More than 150 civil society organizations and experts across the world have expressed concerns about the American biotechnology company Gilead Science’s current approach to remdesivir, a potentoally key treatment for COVID-19, as the corporation’s approach may hinder access for those who badly needed it.
Gilead Science, on March 30, 2020,asked in an open letter to Daniel O’Day, chief executive officer to fully recognise the scale and potential consequences of pursuing exclusive rights as opposed to enabling the scale-up of production and affordable supply of remdesivir during this pandemic.
The civil society organizations in their letter urged Gilead to take immediate actions to declare that Gilead will not enforce and claim exclusive rights on patents and regulatory and trial data, or any other types of exclusivity anywhere in the world; make publicly available all data, sample products, and know-how that are needed for generic development and for regulatory processes, to facilitate the production and supply by generic manufacturers worldwide; and improve transparency by disclosing its manufacturing capacity and existing supply and allow independent and proper governance over the allocation of the treatment according to medical needs.
Remdesivir, produced by Gilead, is one of a number of COVID-19 treatment candidates that are being investigated in clinical trials in different countries. The corporation has a poor track record for ensuring universal access to lifesaving treatments, and the company’s recent actions with remdesivir provide scant assurance that Gilead can be trusted to act in the public interest. Gilead holds patents on the drug in more than 70 countries around the world. Currently, there are no production sites for the drug outside of the United States, and the company has recently reduced the scale of its compassionate use programme due to overwhelming demand.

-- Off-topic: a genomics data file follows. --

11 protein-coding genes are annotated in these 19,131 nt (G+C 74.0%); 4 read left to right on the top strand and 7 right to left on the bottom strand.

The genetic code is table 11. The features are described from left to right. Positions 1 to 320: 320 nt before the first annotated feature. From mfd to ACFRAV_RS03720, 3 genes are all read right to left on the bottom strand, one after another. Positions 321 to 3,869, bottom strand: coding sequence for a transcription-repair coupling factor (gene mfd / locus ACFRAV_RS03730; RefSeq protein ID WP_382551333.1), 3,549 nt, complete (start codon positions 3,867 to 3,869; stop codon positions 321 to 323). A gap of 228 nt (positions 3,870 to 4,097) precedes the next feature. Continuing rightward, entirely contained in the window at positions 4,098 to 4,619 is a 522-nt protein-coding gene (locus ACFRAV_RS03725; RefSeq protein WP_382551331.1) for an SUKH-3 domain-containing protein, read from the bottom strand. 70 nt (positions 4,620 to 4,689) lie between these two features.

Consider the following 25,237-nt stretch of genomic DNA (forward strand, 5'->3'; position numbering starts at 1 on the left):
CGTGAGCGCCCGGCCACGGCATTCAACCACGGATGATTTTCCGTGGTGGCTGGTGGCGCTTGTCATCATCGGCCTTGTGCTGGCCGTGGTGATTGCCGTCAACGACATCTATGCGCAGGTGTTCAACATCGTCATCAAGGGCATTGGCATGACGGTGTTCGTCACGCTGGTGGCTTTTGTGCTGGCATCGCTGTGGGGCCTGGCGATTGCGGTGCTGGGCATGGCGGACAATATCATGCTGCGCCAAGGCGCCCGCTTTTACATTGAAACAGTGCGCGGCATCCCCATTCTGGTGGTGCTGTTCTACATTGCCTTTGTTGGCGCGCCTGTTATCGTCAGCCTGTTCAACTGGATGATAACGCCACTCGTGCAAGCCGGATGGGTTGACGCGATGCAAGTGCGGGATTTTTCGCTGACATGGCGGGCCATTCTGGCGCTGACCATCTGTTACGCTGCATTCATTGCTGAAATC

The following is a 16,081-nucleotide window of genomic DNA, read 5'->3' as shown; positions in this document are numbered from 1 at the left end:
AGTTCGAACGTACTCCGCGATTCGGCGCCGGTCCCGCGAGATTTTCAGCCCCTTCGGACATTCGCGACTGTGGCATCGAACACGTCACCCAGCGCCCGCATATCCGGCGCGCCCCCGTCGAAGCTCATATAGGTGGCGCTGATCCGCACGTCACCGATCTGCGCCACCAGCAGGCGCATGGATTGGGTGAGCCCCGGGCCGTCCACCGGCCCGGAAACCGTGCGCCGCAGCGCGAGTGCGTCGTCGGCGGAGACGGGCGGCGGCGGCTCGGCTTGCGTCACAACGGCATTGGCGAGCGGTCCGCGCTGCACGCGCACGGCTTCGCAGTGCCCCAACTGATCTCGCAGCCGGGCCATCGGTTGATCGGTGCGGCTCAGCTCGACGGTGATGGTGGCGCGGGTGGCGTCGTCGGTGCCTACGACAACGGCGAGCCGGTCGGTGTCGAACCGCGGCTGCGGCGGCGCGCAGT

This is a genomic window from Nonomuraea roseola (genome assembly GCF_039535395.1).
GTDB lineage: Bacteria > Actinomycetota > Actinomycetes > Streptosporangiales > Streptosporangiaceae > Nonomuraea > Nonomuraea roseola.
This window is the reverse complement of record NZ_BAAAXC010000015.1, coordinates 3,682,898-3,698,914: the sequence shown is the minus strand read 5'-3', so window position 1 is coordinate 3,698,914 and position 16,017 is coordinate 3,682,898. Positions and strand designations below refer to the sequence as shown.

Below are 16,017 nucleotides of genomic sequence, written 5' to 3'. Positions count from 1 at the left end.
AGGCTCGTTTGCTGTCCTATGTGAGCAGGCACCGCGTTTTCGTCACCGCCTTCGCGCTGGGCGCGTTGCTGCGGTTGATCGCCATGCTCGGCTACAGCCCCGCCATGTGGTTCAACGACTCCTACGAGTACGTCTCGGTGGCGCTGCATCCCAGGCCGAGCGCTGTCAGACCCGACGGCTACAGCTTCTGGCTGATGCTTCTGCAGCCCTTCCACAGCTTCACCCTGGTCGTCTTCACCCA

NGOs said in the letter that “We are seriously concerned with Gilead’s current approach to remdesivir, which may obscure access to this potentially critical treatment for COVID-19. Gilead holds primary patents of remdesivir in more than 70 countries that may block generic entry until 2031. Despite public health emergency declarations in multiple states and cities in the United States (US) since the end of February, Gilead still sought an orphan drug designation from the US Food and Drug Administration on remdesivir with the aim to obtain further exclusive rights in the US, and only applied to rescind this exclusivity after public criticism in late March. Recently, faced with an overwhelming demand for individual compassionate use of remdesivir, Gilead announced its inability to ensure timely supply and reduced the scale of the programme”
NGOs further said that the “COVID-19 pandemic affects every person. It is unacceptable for Gilead’s remdesivir to be put under the company’s exclusive control taking into account that the drug was developed with considerable public funding for both early-stage research and clinical trials, the extraordinary efforts and personal risks that both healthcare workers and patients have faced in using the medicine in clinical trial settings, and the unprecedented disaster all countries are facing for their people, their healthcare systems, and their economies. Gilead has a poor track record for ensuring universal access to lifesaving treatments and the company’s recent actions with remdesivir provide scant assurance that the company can be trusted to act in the public interest.”